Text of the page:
When I had lunch with a clergy spouse, it lead to an interfaith conversation. I can’t say I agreed with his feelings, but I understood them.
New England is a weird place to move to. Especially if you move to a place that’s kind of far from a big city. J and I are lucky — we’ve made friends here because everyone we work with is a transplant. Those who aren’t in the same boat, struggle.
This is how I ended up out to lunch with the spouse of one of our clergy. It’s been about a year since we replaced our Associate Rabbi and Cantor. Both are extremely intelligent, kind women. One is married to a pastoral Rabbi, the other is married to a lawyer. The lawyer and I have the same sports affiliations, so we watched this week’s game at a bar.
We watched and talked and had a great conversation. Many of the things I had never thought about.
As he put it, as a woman in the clergy, she’d need someone who knew all of the traditions, was religious but was also ok with a female Rabbi. As a man raised Orthodox, but with a “rebellious streak” he was a perfect match.
We discussed a lot of the awkwardness that can come from clergy and their families getting too close to members and some of the factors at our own synagogue. That’s when he asked the question: Did you convert?
Seeing as I write about it on here quite frequently, even though I’m not totally public I’ve got no shame in talking about it. So I told him about how I had decided to convert. And how I changed my mind. It gave way to a really interesting conversation. Mainly, because nobody had ever put out how they feel about interfaith marriage, truly. In my experience, either people have been silent on the issue or tell me that it’s ok I did but their child never would. Either way, those people aren’t actually ok with interfaith marriage, but they make you think they might be.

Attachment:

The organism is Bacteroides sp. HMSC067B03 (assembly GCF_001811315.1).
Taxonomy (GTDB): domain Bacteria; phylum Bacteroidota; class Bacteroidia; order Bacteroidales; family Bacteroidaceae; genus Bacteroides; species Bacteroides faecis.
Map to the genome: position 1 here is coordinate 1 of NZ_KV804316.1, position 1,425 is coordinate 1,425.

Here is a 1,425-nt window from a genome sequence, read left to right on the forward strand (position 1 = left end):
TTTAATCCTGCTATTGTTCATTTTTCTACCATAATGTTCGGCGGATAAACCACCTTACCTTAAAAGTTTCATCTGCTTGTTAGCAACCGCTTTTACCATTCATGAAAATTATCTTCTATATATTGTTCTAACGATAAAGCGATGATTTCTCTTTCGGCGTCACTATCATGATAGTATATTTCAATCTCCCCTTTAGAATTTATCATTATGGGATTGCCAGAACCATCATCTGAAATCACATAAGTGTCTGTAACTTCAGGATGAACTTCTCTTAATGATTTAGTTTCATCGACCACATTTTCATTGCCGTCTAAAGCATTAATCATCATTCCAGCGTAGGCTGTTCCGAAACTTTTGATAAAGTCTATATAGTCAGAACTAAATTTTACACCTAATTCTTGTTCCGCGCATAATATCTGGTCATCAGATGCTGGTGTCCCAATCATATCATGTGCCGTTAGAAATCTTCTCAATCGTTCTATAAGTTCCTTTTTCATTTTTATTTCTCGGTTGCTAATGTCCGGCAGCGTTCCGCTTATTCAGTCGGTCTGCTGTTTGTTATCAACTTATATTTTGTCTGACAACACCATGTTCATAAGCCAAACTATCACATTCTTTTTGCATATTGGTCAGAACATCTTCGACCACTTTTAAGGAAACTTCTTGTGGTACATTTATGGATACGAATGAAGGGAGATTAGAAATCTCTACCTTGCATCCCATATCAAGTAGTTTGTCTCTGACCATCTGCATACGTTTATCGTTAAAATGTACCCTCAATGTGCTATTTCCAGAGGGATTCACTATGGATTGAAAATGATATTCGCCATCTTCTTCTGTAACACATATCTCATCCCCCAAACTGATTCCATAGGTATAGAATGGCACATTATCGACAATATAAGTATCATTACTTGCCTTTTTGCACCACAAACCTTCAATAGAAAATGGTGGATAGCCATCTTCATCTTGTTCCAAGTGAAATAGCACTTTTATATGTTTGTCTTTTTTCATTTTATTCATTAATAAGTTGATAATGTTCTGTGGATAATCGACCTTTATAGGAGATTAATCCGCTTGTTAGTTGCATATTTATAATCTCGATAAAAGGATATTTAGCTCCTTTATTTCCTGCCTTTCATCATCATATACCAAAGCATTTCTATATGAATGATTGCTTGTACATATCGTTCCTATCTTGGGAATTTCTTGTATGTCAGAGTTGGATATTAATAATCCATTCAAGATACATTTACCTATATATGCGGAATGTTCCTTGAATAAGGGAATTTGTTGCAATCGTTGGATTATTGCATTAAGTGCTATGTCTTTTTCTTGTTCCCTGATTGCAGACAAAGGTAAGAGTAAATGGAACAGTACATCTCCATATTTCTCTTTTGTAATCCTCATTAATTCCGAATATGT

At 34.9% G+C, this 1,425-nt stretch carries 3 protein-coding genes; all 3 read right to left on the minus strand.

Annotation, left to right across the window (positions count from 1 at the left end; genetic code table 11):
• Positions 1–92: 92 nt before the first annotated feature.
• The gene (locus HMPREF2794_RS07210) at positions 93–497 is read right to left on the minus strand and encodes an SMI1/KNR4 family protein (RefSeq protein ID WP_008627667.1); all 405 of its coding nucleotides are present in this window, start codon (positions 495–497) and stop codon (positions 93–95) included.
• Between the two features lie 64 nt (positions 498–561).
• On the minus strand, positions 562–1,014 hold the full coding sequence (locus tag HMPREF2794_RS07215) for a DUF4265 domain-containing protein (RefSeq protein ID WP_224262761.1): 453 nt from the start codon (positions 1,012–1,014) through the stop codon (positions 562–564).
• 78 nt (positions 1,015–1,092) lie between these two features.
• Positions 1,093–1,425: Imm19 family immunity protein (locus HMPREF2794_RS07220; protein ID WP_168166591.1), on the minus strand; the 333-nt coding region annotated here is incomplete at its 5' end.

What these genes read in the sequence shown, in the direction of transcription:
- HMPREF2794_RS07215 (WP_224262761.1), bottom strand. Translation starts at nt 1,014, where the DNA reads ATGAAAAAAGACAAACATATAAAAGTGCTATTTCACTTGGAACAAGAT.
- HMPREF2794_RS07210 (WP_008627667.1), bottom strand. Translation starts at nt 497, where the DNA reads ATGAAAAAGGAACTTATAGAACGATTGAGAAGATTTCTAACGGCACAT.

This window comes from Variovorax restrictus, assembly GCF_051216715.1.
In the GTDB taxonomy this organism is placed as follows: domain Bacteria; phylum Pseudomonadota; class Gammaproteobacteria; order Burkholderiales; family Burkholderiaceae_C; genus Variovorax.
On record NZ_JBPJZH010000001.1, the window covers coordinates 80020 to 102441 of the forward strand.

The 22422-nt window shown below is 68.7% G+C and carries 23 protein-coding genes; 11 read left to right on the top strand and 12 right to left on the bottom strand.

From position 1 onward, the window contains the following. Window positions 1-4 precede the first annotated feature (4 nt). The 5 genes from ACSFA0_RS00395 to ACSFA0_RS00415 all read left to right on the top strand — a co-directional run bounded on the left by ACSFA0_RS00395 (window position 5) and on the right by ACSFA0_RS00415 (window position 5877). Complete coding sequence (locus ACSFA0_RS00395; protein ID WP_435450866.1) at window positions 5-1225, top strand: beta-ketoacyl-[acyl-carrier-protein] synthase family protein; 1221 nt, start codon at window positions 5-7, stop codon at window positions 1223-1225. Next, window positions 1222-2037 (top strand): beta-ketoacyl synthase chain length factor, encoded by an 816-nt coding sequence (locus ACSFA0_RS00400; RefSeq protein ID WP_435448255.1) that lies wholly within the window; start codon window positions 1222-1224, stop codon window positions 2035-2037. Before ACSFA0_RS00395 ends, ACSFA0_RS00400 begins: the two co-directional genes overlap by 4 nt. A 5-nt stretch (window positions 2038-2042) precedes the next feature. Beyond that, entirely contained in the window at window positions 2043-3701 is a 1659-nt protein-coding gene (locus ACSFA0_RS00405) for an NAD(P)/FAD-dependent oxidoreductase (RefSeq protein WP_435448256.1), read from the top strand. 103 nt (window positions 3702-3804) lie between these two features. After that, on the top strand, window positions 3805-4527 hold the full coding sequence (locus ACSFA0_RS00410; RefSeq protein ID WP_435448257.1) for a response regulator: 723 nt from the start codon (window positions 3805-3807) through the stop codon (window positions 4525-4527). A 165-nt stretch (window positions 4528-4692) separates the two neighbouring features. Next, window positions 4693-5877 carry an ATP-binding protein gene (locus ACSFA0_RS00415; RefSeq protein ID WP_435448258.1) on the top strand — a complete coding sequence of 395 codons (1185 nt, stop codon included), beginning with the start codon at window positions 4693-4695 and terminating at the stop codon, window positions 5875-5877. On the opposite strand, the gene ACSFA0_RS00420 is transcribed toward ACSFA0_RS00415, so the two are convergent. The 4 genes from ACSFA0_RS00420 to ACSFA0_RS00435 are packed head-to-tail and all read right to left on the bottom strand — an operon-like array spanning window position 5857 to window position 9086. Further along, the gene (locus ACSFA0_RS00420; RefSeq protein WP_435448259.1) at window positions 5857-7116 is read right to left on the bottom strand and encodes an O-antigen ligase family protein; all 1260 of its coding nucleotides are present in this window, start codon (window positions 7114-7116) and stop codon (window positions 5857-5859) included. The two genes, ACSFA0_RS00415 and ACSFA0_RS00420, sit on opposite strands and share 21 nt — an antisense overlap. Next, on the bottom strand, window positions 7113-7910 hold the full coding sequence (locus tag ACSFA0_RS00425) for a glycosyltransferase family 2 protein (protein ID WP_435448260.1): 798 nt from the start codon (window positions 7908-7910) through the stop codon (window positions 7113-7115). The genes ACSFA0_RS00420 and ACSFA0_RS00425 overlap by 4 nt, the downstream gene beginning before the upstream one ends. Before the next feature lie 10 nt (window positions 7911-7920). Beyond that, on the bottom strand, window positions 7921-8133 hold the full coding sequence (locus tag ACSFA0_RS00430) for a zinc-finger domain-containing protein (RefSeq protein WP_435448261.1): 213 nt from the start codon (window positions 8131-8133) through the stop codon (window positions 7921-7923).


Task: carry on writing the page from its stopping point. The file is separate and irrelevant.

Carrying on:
Instead, he prefaced what he saying with, “these are my feelings and not my wife’s and do not hold anything against her.”
I was prepared for the worst. And I did worry about him seeing as our particular community has an overwhelming number of interfaith families. He really just wants to see where all these interfaith kids end up. Do they end up without a strong Jewish identity? Do they end up not wanting to be a part of the community? That’s his fear. That because of interfaith marriage and living inherently interfaith kids will not want to be Jewish when there is a choice to be a majority religion.
I get it, I do. My in-laws had similar fears about their grandchildren. And yes, in many circles any of our children will not be considered Jewish. It’s a lot to digest when some’s asking you about the future of culture. It’s a lot of pressure on the non-Jewish partner.
In truth, I wasn’t sure how to respond so I just said simply. Children as they become adults pick their own path. Some of my interfaith friends identify as Jewish, some identify as Christian, others don’t identify as anything. Even he grew up Orthodox and ended up Reform. There is no right way to find your own faith path. If we have two children and one ends up identifying as Jewish and the other doesn’t we haven’t failed. We haven’t prevented the survival of the Jewish people because the outcome could be the same if we were both Jewish.
I will say this: if our Jewish community wasn’t so open to accepting of a number of my non-Jewish traditions, we wouldn’t be practicing Judaism. Because the community was so open to working with us, we chose Judaism. If anything can help the survival of the Jewish people as so many fear, it’s opening the doors and loving those who want to be a part of the narrative.
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